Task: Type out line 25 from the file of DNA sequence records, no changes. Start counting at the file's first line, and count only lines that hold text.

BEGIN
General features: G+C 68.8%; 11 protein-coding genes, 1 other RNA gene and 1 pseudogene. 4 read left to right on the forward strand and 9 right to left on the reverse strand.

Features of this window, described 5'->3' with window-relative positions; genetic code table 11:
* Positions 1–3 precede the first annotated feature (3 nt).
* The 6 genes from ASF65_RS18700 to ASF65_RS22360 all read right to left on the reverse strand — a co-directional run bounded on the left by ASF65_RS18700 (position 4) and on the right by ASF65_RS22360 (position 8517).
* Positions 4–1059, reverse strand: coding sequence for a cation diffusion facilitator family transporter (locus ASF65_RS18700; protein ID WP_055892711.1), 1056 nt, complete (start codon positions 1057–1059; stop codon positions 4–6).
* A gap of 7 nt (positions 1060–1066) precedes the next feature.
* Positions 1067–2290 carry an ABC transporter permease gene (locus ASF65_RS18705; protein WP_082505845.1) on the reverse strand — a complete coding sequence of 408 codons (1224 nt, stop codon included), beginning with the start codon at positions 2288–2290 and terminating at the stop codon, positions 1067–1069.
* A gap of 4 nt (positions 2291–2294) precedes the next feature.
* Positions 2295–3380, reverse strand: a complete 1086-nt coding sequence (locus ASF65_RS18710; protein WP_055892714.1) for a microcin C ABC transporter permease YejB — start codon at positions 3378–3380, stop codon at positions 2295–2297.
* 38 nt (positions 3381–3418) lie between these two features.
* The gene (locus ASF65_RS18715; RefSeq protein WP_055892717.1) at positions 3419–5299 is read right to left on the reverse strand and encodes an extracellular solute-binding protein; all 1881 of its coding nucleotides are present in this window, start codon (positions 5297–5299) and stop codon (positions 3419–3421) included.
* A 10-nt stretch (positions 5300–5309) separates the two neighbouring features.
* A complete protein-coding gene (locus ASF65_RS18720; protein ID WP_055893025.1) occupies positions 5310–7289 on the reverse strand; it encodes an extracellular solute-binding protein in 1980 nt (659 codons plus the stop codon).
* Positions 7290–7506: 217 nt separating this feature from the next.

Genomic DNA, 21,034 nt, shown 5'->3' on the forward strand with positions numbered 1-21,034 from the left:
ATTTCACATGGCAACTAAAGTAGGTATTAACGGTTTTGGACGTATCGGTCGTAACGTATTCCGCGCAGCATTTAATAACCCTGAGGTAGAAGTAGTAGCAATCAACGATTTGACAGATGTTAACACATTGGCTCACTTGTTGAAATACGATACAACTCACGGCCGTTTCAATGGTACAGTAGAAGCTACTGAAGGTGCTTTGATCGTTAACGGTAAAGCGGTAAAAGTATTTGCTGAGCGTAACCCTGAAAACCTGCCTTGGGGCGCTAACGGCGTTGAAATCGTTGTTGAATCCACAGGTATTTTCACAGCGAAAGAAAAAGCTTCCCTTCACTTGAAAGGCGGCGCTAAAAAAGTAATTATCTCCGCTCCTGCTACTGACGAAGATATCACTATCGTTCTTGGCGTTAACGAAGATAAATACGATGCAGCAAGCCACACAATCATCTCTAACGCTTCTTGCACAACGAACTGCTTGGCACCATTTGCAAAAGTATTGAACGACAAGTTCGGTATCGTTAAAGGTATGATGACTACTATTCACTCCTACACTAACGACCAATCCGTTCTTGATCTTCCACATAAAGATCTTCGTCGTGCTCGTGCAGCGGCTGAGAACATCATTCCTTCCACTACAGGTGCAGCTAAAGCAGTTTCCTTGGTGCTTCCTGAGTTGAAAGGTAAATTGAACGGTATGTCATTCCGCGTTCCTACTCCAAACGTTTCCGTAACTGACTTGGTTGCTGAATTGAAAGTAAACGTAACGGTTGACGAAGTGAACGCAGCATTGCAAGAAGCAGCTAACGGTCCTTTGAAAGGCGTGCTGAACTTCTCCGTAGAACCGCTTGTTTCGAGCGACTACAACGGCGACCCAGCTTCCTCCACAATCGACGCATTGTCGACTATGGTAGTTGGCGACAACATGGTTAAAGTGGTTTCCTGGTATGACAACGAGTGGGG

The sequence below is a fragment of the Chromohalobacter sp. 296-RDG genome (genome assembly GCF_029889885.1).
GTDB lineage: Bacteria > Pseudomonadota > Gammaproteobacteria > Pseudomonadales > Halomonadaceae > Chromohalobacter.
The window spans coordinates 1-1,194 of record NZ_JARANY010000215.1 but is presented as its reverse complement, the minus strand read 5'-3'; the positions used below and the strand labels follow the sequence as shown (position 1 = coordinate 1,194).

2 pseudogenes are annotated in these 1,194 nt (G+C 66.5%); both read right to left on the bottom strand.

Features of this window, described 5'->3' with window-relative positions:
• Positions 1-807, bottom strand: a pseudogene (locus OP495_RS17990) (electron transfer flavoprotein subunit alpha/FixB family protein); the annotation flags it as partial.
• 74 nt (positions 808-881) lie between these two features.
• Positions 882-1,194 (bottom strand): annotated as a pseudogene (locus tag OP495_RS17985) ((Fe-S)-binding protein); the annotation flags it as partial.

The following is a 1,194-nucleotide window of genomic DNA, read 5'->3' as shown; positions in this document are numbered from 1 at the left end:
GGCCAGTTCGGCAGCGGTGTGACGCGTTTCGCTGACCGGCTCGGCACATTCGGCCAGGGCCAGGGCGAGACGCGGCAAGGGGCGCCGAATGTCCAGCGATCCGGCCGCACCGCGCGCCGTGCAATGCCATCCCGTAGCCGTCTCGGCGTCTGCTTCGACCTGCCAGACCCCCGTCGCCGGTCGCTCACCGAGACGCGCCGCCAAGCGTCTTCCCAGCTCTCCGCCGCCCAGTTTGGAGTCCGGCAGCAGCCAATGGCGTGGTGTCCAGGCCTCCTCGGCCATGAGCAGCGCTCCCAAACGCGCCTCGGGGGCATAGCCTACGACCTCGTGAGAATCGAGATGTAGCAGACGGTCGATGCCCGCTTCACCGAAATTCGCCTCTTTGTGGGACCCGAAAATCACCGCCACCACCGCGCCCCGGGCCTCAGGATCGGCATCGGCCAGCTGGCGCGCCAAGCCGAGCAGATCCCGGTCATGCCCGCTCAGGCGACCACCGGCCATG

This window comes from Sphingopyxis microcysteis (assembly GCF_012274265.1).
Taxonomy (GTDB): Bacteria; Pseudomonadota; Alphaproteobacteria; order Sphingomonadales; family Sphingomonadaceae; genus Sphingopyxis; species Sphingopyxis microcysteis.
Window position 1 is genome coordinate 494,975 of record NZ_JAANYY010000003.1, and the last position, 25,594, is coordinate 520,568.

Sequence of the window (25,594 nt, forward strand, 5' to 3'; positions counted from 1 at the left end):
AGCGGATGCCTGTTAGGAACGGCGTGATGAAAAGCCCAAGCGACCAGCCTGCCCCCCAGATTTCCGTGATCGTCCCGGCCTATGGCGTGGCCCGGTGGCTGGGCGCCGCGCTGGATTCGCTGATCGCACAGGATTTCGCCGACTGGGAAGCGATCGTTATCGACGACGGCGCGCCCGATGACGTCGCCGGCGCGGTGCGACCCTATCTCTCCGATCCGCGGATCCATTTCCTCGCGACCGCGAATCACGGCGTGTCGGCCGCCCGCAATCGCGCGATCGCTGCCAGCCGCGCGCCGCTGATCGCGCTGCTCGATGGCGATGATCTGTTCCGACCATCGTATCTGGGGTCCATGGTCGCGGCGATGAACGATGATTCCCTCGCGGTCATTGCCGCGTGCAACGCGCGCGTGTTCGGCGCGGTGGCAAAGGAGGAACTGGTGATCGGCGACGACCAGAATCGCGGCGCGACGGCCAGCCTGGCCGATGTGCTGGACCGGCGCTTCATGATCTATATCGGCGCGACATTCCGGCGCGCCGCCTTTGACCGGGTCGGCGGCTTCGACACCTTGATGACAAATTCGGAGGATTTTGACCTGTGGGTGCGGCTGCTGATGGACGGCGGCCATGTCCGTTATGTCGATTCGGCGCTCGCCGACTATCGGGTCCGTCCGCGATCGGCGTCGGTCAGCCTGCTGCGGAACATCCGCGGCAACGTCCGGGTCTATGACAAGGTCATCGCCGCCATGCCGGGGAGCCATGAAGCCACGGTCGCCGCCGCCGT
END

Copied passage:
The following is a 1,194-nucleotide window of genomic DNA, read 5'->3' as shown; positions in this document are numbered from 1 at the left end: